|US6773396||Jan 24, 2001||Aug 10, 2004||Ge Medical Systems Information Technologies, Inc.||Cellular architecture and data transfer methods for real time patient monitoring within medical facilities|
|US6907283||May 11, 2001||Jun 14, 2005||Ge Medical Systems Information Technologies, Inc.||Patient telemetry device with auto-compensation for impedance changes in leadset antenna|
|US6922449 *||Jun 17, 1999||Jul 26, 2005||Telefonaktiebolaget L M Ericsson (Publ)||Radio receiver|
|US7072718 *||Dec 3, 2002||Jul 4, 2006||Cardiac Pacemakers, Inc.||Antenna systems for implantable medical device telemetry|
|US7248843 *||Nov 7, 2003||Jul 24, 2007||Ge Medical Systems Information Technologies, Inc.||Antenna selection system and method|
|US7751785 *||Apr 18, 2007||Jul 6, 2010||Ge Medical Systems Information Technologies, Inc.||Antenna selection system and method|
|US8463220 *||Jun 11, 2013||Akg Acoustics Gmbh||System for receiving digital audio data|
|US20040106967 *||Dec 3, 2002||Jun 3, 2004||Von Arx Jeffrey A.||Antenna systems for implantable medical device telemetry|
|US20050101252 *||Nov 7, 2003||May 12, 2005||Carvalho Karina P.||Antenna selection system and method|
|US20060142820 *||Mar 8, 2006||Jun 29, 2006||Cardiac Pacemakers, Inc.||Antenna systems for implantable medical device telemetry|
|US20060250234 *||Apr 25, 2006||Nov 9, 2006||Michael Maschke||Medical system for radio-based remote monitoring of the location of a patient|
|US20070184802 *||Apr 18, 2007||Aug 9, 2007||Ge Medical Systems Information Technologies, Inc., A Wisconsin Corporation||Antenna selection system and method|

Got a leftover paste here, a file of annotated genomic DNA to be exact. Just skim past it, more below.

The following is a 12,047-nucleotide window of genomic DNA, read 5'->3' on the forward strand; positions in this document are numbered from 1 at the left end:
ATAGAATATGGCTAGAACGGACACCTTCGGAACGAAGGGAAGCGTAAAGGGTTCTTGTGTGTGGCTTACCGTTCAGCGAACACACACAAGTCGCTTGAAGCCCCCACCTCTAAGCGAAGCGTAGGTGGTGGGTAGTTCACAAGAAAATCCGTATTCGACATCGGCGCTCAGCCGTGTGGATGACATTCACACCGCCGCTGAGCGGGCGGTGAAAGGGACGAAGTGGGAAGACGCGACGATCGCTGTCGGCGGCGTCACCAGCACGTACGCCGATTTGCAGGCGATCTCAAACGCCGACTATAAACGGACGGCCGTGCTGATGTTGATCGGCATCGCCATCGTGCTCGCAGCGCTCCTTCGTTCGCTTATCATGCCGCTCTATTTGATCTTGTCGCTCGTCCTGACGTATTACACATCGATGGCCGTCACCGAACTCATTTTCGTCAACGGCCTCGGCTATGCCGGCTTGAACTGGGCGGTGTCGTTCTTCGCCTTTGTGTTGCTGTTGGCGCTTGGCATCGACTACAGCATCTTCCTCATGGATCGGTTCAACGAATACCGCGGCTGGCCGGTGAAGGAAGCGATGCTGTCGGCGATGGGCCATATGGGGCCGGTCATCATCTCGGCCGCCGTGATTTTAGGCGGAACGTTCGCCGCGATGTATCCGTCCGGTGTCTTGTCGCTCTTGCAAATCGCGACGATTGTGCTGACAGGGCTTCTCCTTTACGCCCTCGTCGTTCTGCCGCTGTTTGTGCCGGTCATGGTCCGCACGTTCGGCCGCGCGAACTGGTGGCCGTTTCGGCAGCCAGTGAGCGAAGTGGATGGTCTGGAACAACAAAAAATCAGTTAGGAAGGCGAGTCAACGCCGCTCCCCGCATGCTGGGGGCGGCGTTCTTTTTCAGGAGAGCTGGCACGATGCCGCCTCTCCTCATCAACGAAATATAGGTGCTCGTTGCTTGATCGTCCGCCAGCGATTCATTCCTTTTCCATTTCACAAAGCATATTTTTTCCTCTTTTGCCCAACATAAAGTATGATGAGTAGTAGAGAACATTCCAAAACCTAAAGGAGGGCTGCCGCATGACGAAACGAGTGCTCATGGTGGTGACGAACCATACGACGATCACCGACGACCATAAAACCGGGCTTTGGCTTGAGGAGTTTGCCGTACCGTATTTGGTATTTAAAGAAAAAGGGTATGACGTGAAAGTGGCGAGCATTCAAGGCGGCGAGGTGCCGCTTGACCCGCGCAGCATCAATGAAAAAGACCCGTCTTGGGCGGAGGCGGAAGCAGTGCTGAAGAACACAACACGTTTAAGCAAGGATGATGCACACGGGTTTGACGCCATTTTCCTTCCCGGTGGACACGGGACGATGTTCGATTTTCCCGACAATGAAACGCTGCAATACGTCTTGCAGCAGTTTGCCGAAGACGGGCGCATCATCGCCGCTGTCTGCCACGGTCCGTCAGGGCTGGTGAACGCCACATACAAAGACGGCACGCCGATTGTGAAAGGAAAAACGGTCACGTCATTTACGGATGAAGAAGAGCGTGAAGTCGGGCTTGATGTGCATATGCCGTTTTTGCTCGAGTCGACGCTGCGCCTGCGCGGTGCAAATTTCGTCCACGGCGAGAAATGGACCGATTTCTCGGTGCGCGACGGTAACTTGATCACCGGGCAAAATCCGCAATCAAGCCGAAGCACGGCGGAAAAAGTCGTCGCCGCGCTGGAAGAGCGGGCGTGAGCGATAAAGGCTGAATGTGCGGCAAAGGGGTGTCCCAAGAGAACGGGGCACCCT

|US20090132008 *||Jun 3, 2005||May 21, 2009||Tomas Snitting||Medical apparatus and system|
|US20110311001 *||Dec 22, 2011||Akg Acoustics Gmbh||System for receiving digital audio data|
|EP0283299A2 *||Mar 18, 1988||Sep 21, 1988||Nippon Telegraph And Telephone Corporation||Radio receiver|
|EP0496610A2 *||Jan 23, 1992||Jul 29, 1992||Texas Instruments Holland B.V.||Interrogating station for identification purposes, with separate transmitting and receiving antennae|
|EP0784381A2 *||Jan 9, 1997||Jul 16, 1997||Matsushita Electric Industrial Co., Ltd.||Two band receiver|
|U.S. Classification||455/134, 455/141, 340/870.41|
|Sep 30, 1983||AS||Assignment|
Owner name: TRANSKINETICS SYSTEMS, INC. 110 SHAWMUT ROAD, CANT
Free format text: ASSIGNMENT OF ASSIGNORS INTEREST.;ASSIGNOR:DINSMORE, MARK T.;REEL/FRAME:004181/0691
Effective date: 19830930
|Feb 27, 1989||FPAY||Fee payment|
Year of fee payment: 4
|Sep 5, 1993||LAPS||Lapse for failure to pay maintenance fees|
|Nov 23, 1993||FP||Expired due to failure to pay maintenance fee|
Effective date: 19930905